I've always known I have a passel of guardian angels, and I surely needed one of them last Saturday. This one came wearing a Game Commission uniform. No, my life wasn't in any danger - this time - but I did need some help. Let me explain.
My deer hunting buddy, Dick Ryan of Altoona, and I set out to go deer hunting on the last day of the senior-citizen antlerless deer hunt. We went to some local state game lands with a plan and enough gear to bivouac for a week. The morning went fine; I spent it creeping around a ridge of mountain laurel in the hopes of stirring up a couple of deer that might offer one of us a shot. No such luck, however.
After a couple of hours of this, I called Dick on my radio and told him I was about a quarter-mile from him so to stay on the trail and I would be there in a while. I consulted my compass to make sure of the direction and started off.
I knew that the little stream I was beside would lead me right up to the trail. But then I came to a place I didn't remember. The stream made a bit of a right hand curve, and the stream I had been following was totally dried up. I made the wrong decision. I followed the water.
After a bit, I began to realize that I should have been out to the trail already. I took a good look around and realized I had made a wrong decision. I recognized the surroundings and knew exactly where I was. I could backtrack and get up to where Dick was, or I could go on. I knew where I would come out. I made the decision to keep on going, and when I got out onto the road again, I would call Dick on the radio and tell him to bring the truck around and pick me up.
I decided on that course on this basis: to backtrack meant that I would have to do some uphill climbing and my senior citizen legs said, "Keep Going!" Everything would have been fine except for something I hadn't counted on. When I got out to the game lands road, I was about a mile from Dick as the crow flies, but about three miles from him by the road.
I pulled out the radio and called for Dick. And called. And called again. Then it dawned on me that my signal was not getting to him, and he couldn't hear me. So now, my choices were that I could backtrack through the woods all that way or I could walk the road to him, which would also mean a long uphill slog.
Fortunately, before we had left the truck that morning I had reminded Dick of where I keep the extra key in case he needed to use the truck for any reason. As I pondered my dilemma, I realized that I'd have to take the road because if I backtracked through the woods, Dick was liable to realize our communication was broken and start driving around looking for me. I realized that by the time I would get back to the truck, it and Dick would very likely not be there.
So as I was berating myself for having made a foolish decision to follow the water, I set off to start hiking the miles between us, keeping to the road so that Dick would see me if he came driving along. I had already tramped a couple of miles through the woods in this little jaunt and was not looking forward to the hike ahead of me.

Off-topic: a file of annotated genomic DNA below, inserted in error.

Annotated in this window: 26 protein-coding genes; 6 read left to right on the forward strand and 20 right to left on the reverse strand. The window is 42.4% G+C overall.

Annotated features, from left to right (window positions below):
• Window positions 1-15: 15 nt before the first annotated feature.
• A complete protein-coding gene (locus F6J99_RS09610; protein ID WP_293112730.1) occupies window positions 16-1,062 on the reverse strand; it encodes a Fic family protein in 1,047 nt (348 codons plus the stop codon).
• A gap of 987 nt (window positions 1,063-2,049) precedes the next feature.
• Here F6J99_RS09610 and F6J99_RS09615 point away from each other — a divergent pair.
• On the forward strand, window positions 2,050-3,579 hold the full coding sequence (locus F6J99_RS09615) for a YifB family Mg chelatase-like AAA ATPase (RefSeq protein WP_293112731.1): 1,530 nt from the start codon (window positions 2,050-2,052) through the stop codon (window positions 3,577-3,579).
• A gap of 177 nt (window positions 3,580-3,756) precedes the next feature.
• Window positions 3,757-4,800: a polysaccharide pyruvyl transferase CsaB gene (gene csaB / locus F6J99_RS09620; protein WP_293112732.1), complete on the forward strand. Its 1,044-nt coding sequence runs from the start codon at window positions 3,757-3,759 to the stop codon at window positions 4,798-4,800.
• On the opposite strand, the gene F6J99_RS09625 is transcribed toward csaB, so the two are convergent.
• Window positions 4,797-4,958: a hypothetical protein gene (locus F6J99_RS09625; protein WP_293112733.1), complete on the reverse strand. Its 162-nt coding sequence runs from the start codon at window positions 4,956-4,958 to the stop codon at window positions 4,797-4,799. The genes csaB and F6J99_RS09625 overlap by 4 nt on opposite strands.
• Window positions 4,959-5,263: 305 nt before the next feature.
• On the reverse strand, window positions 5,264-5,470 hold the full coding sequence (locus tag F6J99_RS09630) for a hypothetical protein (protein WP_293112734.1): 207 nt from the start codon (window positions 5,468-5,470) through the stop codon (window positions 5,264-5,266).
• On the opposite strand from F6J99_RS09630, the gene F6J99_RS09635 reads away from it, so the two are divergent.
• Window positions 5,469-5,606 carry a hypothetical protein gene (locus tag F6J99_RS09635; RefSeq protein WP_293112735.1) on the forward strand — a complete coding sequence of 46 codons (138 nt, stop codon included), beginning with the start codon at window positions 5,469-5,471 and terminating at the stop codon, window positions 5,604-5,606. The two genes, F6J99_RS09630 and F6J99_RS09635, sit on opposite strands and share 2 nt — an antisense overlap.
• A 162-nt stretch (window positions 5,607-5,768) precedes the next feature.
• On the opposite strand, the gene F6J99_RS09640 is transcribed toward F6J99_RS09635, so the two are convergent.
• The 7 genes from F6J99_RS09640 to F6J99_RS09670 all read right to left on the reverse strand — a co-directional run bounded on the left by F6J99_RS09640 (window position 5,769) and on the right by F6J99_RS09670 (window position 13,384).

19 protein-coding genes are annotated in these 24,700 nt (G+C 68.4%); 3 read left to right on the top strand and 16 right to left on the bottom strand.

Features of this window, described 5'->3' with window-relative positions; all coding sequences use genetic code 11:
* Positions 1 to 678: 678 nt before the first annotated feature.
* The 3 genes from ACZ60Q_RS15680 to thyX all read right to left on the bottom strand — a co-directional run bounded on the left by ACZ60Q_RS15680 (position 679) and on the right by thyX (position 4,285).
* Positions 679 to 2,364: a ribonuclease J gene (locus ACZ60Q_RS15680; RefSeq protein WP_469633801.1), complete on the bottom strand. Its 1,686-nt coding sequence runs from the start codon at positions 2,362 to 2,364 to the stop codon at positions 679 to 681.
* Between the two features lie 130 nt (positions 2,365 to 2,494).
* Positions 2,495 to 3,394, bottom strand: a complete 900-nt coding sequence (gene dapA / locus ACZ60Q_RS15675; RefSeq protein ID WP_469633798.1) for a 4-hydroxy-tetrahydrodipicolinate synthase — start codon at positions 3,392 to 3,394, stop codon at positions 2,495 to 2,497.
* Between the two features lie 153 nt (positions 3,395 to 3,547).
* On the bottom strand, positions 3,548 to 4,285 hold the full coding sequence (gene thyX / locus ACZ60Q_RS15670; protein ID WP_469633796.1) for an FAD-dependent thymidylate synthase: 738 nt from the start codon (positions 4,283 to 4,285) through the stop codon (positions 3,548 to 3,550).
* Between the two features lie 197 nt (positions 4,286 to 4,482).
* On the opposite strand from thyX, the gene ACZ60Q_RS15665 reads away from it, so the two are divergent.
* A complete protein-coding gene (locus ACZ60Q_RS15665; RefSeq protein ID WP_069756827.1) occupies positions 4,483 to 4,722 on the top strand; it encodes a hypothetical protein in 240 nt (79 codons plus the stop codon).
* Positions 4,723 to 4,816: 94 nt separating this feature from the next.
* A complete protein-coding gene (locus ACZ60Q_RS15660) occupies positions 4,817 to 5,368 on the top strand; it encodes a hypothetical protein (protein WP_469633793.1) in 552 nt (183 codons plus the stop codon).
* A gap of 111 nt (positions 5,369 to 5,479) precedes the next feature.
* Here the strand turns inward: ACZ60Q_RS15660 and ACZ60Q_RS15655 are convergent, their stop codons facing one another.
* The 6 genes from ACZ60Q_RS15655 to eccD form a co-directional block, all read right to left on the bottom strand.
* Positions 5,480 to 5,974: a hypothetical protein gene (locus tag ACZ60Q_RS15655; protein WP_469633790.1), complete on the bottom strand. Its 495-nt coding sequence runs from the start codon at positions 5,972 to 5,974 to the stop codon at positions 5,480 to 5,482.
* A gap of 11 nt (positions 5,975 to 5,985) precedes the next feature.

A truck full of hunters came along and stopped, but I told them my buddy was going to pick me up soon. But I didn't tell them that at that moment he did not have any idea where I was. But I was not about to get into a vehicle with people I didn't know.
My next thought was to call Dick on his cell phone, but guess what? I did not have his number with me, and I found out later he did not have my cell phone number with him either. How dumb can you get?
I'm sure I heard the faint guffaws of laughter as I stood there forlornly on the road watching that truck disappear in the distance. "OK guys, she's at it again," said one angel to the other. I'm sure I heard that. What I actually heard was another vehicle coming down the little dirt road I was standing on. When it stopped, I looked into the vehicle, and there he was - Game Commission patches shining brightly. I breathed a sigh of thanksgiving and when the officer's face cleared of what was a surprising event for him - to see a female alone out in those boonies.
Well, my angel's name is Bill McCombie, a game lands maintenance supervisor for Cambria County. He gave me a lift, and off we went to find my friend. We soon saw him. Just as I figured, he was patrolling the roads, trying to locate me.
We had a great conversation when we all got together, most of it centering on how many mistakes I had made. And indeed, I had. Not realizing that perhaps we would be too far for our radios to work; not having one another's cell phone numbers but most of all for making a wrong decision in a moment of indecision.
We did hunt the rest of the day. We saw no deer, but I did run onto several new rubs and several new scrapes. And Officer MaCombie related his night patrols in the area and how many poachers there are out there trying to pick off what deer there are. I'm grateful someone is out there trying to stop them. I'm especially grateful for the long, uphill slog that his timely arrival spared me.